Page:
Plagiarism

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Origin

Latin plagiarius ‘kidnapper’ (from plagium ‘a kidnapping,’ from Greek plagion) + -ism.

In the 1st century, the use of the Latin word plagiarius (literally kidnapper) to denote stealing someone else's work was pioneered by Roman poet Martial, who complained that another poet had "kidnapped his verses." "Plagiary", a derivative of "plagiarus" was introduced into English in 1601 by dramatist Ben Jonson to describe someone guilty of literary theft.

The derived form plagiarism was introduced into English around 1620. The Latin plagiārius, "kidnapper", and plagium, "kidnapping", has the root plaga ("snare", "net"), based on the Indo-European root *-plak, "to weave" (seen for instance in Greek plekein, Bulgarian "плета" pleta, Latin plectere, all meaning "to weave").

Definitions

  • 1: the practice of taking someone else's literary work as one's own.

Description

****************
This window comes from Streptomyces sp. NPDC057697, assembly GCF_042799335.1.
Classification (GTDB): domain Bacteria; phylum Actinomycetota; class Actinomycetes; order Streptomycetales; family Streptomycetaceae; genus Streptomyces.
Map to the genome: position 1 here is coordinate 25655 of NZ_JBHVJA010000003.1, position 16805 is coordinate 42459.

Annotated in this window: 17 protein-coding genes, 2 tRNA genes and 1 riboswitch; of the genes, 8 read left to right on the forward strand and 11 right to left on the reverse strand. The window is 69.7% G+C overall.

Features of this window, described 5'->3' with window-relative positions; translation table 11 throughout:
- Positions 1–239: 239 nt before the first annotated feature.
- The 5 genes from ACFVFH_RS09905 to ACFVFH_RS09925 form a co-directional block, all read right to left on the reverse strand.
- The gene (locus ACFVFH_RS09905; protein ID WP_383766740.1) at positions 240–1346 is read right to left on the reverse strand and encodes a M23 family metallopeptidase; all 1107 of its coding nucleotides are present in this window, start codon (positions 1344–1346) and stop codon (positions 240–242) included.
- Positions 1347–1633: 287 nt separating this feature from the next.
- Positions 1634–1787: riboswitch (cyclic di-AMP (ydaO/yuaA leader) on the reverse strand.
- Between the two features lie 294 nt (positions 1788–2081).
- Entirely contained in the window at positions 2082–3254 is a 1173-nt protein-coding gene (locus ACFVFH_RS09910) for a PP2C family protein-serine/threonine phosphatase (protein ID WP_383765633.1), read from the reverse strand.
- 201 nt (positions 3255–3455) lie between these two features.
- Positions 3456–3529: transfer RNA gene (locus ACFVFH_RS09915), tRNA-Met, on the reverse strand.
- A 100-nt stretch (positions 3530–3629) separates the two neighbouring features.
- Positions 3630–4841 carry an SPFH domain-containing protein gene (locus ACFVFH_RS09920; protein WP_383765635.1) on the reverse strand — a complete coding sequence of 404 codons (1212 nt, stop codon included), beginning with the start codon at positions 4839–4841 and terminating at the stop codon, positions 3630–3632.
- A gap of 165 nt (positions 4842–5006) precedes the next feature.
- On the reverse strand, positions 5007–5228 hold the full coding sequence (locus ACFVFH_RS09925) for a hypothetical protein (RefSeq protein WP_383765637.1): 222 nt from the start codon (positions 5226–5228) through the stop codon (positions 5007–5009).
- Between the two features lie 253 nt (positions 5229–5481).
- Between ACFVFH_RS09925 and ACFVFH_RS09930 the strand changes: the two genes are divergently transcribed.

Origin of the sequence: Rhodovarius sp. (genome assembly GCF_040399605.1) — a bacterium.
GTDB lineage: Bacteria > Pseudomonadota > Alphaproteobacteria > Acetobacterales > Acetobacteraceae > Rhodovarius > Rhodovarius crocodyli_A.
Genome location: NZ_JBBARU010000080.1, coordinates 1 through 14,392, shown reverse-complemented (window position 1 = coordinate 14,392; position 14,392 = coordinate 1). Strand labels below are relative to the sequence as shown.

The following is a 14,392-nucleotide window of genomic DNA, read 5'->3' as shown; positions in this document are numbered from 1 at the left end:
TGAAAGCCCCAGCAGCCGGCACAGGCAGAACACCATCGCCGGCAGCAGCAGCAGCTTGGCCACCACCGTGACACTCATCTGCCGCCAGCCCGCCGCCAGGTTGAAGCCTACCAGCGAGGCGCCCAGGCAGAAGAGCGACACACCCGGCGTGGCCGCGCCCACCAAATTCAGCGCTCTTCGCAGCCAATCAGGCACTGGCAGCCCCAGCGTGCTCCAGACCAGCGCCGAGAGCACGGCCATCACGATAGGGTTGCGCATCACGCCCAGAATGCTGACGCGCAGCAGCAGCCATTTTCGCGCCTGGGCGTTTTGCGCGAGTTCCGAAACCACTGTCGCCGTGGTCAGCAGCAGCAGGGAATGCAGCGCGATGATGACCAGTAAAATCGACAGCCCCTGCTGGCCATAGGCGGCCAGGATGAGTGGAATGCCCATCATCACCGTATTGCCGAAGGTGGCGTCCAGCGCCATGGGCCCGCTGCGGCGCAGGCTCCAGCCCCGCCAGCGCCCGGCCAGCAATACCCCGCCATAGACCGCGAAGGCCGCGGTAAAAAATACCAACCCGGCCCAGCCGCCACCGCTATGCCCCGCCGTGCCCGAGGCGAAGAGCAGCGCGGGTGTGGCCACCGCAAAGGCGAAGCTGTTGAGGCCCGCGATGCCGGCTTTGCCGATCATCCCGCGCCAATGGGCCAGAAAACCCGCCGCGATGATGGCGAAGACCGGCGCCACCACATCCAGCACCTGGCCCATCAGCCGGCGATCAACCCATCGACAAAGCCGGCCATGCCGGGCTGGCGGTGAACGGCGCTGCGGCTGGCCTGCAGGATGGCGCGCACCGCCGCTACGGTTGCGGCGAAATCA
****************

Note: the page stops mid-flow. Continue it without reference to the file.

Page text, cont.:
Plagiarism is the "wrongful appropriation" and "stealing and publication" of another author's "language, thoughts, ideas, or expressions" and the representation of them as one's own original work. The idea remains problematic with unclear definitions and unclear rules. The modern concept of plagiarism as immoral and originality as an ideal emerged in Europe only in the 18th century, particularly with the Romantic movement.

Plagiarism is considered academic dishonesty and a breach of journalistic ethics. It is subject to sanctions like penalties, suspension, and even expulsion. Recently, cases of 'extreme plagiarism' have been identified in academia.

Plagiarism is not a crime per se but in academia and industry, it is a serious ethical offense, and cases of plagiarism can constitute copyright infringement.[1]